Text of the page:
We can gain a better understanding of short-term memory processes by studying different language codes and modalities. Three experiments were conducted to investigate: (a) Taiwanese Sign Language (TSL) digit spans in Chinese/TSL hearing bilinguals (n = 32); (b) American Sign Language (ASL) digit spans in English/ASL hearing bilinguals (n = 15); and (c) TSL lexical sign spans in Chinese/TSL hearing bilinguals (n = 22). Articulatory suppression conditions were manipulated to determine if participants would use a speech- or sign-based code to rehearse lists of signed items. Results from all 3 experiments showed that oral suppression significantly reduced spans while manual suppression had no effect, revealing that participants were using speech-based rehearsal to retain lists of signed items in short-term memory. In addition, sub-vocal rehearsal using Chinese facilitated higher digit spans than English even though stimuli were perceived and recalled using signs. This difference was not found for lexical sign spans.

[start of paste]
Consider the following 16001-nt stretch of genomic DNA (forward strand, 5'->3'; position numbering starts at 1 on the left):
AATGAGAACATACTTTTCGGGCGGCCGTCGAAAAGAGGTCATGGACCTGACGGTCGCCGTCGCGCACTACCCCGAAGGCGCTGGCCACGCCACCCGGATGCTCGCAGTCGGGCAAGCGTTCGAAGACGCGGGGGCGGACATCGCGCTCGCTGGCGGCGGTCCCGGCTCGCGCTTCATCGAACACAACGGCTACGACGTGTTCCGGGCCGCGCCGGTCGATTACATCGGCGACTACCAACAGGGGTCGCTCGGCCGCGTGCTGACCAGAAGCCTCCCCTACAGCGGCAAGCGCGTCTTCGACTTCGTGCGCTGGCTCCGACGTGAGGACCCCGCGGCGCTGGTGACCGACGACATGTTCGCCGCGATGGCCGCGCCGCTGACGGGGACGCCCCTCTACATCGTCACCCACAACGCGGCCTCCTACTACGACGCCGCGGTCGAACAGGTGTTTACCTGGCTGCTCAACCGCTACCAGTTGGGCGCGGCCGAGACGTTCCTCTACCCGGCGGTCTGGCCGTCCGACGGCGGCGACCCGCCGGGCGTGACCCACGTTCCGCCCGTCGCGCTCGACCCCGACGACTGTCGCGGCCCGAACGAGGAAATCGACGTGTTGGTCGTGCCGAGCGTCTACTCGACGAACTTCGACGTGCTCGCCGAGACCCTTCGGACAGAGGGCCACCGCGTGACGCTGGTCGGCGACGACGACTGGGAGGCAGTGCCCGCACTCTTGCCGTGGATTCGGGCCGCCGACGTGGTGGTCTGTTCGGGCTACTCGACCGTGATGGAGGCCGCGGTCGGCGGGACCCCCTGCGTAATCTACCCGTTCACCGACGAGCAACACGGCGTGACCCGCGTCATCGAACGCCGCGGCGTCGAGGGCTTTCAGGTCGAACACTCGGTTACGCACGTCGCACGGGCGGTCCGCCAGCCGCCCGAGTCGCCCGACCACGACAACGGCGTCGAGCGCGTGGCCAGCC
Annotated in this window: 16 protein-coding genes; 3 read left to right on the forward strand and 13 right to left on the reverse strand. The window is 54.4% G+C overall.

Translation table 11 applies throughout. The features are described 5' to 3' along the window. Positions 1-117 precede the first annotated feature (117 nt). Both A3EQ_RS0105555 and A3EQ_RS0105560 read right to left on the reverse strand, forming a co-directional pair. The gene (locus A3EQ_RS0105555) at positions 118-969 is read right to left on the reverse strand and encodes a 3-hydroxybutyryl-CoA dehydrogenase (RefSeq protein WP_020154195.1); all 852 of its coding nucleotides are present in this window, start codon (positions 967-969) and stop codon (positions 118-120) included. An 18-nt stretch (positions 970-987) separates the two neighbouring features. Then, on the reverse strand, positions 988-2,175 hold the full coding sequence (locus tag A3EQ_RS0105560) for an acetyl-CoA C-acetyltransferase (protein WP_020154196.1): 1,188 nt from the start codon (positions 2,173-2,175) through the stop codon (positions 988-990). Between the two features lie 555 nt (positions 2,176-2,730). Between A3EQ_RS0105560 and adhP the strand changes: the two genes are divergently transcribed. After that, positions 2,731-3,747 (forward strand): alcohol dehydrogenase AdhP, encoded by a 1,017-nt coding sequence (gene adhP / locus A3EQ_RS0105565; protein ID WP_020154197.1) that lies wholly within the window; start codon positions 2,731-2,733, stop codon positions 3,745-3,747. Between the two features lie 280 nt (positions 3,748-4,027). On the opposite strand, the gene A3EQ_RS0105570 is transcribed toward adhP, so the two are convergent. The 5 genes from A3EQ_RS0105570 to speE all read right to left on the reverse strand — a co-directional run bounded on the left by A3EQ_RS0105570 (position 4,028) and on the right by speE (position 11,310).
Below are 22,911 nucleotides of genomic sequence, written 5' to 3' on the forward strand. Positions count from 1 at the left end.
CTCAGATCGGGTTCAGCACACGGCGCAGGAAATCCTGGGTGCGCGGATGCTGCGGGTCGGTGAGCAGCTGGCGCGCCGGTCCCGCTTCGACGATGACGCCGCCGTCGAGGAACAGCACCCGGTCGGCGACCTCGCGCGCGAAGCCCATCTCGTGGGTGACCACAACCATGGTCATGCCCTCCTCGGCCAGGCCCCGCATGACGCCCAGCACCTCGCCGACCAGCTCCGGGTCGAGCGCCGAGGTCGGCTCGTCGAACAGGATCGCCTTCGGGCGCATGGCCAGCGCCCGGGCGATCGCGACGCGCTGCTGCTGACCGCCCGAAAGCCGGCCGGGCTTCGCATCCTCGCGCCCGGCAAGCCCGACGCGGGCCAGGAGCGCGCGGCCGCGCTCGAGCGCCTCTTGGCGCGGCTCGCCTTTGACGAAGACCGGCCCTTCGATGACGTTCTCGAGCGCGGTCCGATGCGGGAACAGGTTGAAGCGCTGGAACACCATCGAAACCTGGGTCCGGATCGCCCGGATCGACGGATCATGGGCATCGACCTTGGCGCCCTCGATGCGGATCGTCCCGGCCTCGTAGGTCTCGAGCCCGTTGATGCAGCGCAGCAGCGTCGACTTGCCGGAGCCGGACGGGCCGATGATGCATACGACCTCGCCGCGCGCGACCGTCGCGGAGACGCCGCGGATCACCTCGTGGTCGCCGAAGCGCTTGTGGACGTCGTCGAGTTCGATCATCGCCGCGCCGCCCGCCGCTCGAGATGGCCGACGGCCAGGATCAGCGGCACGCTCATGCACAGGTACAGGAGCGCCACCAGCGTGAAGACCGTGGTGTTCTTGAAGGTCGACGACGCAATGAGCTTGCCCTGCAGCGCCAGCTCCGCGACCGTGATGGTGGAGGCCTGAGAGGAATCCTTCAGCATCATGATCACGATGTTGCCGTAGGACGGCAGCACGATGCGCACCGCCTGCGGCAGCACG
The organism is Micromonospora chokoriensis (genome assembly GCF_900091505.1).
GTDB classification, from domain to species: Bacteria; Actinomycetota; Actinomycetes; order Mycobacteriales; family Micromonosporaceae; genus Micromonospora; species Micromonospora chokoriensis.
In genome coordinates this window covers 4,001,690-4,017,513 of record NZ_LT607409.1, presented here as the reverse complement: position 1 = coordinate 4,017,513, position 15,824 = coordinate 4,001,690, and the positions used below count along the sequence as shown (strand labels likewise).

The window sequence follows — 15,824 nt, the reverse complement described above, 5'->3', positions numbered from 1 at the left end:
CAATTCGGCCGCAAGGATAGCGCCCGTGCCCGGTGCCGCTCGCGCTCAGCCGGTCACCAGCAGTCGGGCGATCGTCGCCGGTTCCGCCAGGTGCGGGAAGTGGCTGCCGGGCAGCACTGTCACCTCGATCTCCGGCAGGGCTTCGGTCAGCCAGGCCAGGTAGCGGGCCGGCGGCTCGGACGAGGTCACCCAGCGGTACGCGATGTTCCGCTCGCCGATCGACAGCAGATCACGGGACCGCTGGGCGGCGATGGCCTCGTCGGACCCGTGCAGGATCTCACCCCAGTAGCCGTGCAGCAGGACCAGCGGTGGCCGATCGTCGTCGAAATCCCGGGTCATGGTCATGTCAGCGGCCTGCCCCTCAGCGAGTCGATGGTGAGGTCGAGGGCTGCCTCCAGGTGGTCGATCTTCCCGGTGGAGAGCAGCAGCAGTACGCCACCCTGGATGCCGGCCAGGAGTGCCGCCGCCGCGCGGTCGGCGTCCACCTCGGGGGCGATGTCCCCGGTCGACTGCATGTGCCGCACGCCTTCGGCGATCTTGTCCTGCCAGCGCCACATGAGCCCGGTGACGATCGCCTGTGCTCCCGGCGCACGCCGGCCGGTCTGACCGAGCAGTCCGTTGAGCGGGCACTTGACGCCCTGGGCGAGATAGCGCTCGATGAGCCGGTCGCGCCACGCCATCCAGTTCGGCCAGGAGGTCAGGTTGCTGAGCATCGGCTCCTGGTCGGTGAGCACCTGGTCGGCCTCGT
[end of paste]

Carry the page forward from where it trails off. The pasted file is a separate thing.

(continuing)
|頁（從 - 到）||362-372|
|期刊||Journal of Deaf Studies and Deaf Education|
|出版狀態||已發佈 - 2016 10月 1|
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